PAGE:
LEICESTER, United Kingdom – As the International Monetary Fund (IMF) and the World Bank hold their Spring meeting, a leading Catholic international aid group says the world is sinking “deeper into a global sovereign debt crisis.”

The two leading groups are meeting in Washington, DC, from April 15-20.

Maria Finnerty, Economic Justice Policy Lead at CAFOD – the official aid agency of the Catholic Church in England and Wales – said the number of lower-income countries in crisis having more than doubled in under a decade.

“In the 80 years since the creation of the Bretton Woods Institutions, many countries remain stuck in a cycle of debt crisis and bailout: For Ghana and Sri Lanka, 2024 has seen them accept their 17th IMF bailout package,” she said.

On April 17, the IMF said at the conference that four years after the COVID-19 pandemic, public debts and deficits remain elevated.

Officials noted that after sharp declines in 2021 and 2022, public debt and deficits edged up in 2023, undermining momentum for their return to pre-pandemic levels.

“In fact, only half of the world’s economies tightened fiscal policy last year, down from 70 percent in 2022. As a result, global public debt edged up to 93 percent of GDP in 2023 and remained 9 percentage points above pre-pandemic levels,” said Vitor Gaspar, the Director of the IMF’s Fiscal Affairs Department.

He said moderate fiscal tightening is expected to resume this year, but significant uncertainty remains.

In 2024, a record number of countries, with more than half of the world’s population, are holding elections.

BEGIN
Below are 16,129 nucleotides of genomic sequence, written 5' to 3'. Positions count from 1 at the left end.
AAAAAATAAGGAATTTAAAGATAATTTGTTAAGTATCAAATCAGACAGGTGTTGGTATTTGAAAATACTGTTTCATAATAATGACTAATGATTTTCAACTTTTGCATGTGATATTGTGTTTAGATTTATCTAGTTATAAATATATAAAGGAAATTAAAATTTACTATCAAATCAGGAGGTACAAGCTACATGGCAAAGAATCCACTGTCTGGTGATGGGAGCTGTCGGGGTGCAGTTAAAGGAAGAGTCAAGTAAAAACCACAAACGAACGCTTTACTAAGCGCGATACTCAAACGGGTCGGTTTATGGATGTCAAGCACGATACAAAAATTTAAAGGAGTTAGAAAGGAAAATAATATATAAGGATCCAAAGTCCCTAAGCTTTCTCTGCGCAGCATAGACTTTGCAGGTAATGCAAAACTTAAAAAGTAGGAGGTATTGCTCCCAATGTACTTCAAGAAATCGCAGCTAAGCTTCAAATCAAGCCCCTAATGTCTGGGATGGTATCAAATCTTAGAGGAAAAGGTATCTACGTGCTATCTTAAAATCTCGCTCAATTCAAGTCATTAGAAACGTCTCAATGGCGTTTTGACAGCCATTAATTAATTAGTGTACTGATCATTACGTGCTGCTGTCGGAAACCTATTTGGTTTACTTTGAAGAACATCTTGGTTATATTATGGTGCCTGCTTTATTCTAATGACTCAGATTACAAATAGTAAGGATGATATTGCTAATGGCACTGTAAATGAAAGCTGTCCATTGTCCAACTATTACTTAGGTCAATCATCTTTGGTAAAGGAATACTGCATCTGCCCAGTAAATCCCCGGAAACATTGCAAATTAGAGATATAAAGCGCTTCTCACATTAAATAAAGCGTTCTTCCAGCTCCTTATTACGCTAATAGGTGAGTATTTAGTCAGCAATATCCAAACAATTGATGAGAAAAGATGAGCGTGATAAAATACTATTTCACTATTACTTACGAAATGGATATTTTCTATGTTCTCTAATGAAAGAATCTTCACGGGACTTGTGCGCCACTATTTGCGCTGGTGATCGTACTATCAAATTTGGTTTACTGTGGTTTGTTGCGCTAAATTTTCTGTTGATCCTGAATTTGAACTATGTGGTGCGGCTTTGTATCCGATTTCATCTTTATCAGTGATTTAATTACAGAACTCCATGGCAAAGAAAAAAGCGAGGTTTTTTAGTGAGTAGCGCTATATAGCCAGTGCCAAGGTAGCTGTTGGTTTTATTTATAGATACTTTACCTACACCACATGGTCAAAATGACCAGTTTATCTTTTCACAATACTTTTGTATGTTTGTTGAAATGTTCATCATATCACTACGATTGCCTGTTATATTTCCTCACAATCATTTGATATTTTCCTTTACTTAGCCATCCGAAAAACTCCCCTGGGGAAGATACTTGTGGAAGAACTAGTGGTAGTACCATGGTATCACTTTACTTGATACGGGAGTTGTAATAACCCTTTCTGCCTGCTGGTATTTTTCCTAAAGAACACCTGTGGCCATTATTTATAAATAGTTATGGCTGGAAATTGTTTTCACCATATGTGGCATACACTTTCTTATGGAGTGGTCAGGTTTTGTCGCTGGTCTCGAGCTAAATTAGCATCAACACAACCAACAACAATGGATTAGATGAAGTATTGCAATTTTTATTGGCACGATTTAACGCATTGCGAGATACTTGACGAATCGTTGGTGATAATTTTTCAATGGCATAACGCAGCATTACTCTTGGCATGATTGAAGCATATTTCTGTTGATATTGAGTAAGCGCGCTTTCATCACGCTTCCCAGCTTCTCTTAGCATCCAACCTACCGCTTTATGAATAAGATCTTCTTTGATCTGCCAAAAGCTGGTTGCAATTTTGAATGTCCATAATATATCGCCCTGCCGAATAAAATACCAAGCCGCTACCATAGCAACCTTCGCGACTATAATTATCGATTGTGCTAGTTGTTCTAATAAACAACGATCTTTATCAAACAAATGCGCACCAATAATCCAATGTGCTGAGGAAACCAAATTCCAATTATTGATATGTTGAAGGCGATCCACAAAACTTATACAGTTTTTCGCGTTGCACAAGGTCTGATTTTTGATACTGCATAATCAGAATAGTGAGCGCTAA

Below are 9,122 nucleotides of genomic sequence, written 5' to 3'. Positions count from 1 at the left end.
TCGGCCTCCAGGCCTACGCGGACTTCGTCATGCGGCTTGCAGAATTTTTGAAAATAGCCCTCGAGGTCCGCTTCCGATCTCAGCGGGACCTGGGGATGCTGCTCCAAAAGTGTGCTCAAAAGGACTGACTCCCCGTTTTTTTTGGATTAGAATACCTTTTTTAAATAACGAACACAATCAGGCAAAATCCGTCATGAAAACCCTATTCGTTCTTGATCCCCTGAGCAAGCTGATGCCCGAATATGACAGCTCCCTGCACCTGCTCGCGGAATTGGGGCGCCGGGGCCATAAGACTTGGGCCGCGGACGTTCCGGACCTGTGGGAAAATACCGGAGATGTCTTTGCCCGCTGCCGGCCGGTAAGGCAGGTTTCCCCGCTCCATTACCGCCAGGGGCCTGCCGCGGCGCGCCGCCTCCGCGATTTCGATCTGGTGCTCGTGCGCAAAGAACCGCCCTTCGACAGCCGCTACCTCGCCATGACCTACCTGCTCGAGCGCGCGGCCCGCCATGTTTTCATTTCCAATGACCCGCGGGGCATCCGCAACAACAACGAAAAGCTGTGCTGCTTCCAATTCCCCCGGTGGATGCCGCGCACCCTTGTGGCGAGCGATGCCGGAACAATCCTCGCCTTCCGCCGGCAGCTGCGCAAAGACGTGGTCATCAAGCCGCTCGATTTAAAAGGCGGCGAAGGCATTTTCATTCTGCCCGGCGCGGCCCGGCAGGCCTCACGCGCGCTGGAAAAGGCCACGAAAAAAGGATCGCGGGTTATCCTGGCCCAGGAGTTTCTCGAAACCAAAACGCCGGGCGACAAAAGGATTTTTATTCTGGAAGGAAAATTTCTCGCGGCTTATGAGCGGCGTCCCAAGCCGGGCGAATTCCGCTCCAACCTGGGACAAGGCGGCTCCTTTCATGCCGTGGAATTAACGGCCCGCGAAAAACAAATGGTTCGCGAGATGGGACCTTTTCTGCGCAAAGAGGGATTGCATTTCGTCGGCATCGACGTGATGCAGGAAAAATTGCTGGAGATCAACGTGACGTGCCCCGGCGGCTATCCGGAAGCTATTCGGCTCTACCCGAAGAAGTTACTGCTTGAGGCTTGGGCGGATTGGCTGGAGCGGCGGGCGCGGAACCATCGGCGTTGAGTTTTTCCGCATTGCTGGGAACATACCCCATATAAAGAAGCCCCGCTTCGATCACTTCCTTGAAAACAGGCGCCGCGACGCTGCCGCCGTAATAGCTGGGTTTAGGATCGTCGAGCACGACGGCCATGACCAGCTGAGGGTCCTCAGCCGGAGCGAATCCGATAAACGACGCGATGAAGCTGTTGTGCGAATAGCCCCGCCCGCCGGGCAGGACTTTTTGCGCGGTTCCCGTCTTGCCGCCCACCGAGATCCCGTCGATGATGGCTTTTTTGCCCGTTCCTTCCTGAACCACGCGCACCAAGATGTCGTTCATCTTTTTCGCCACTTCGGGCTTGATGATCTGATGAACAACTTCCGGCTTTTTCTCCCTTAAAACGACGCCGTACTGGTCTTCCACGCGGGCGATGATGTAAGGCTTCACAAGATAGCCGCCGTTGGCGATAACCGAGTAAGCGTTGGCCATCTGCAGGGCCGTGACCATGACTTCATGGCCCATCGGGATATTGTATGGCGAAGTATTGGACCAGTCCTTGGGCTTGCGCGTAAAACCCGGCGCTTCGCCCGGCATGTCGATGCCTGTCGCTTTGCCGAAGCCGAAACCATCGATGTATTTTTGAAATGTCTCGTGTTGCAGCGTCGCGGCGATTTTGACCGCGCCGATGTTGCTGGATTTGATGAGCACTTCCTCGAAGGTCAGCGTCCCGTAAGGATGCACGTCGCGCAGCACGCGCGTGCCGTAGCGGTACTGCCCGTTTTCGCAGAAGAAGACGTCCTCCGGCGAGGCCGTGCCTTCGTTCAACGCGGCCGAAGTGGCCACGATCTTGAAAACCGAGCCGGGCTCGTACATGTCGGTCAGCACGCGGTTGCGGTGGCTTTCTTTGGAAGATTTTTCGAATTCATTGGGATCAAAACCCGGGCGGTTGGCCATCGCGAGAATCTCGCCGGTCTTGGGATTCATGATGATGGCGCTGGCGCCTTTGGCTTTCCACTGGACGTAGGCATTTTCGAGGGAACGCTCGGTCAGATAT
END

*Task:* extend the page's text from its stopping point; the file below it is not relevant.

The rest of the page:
“Evidence shows that in election years, realized deficits are 0.4 percentage points of GDP higher than budgeted. Looking ahead, global public debt is projected to approach 100 percent of GDP by the end of the decade,” Gaspar said.

However, some critics point to IMF policies as hurting efforts to end the global economic crisis.

CAFOD argues it is time for countries like the United Kingdom to lead the way in forging a new approach that sets the global economy on a more stable path and puts an end to this debt crisis once and for all.

“The definition of madness is repeating the same action and expecting a different result,” Finnerty said.

“In some cases, IMF bailout packages come with conditions that stunt development and have devastating human consequences,” she said.

“In Sri Lanka, CAFOD partners report that the IMF is, quite literally, ‘turning off the lights on some of the most deprived communities’, after they recommended the government slash electricity subsidies for Sri Lankans living in poverty,” she said.

“The UK is a major IMF shareholder and should demand more humane policies, which protect lives and create a stable global economy,” Finnerty said.

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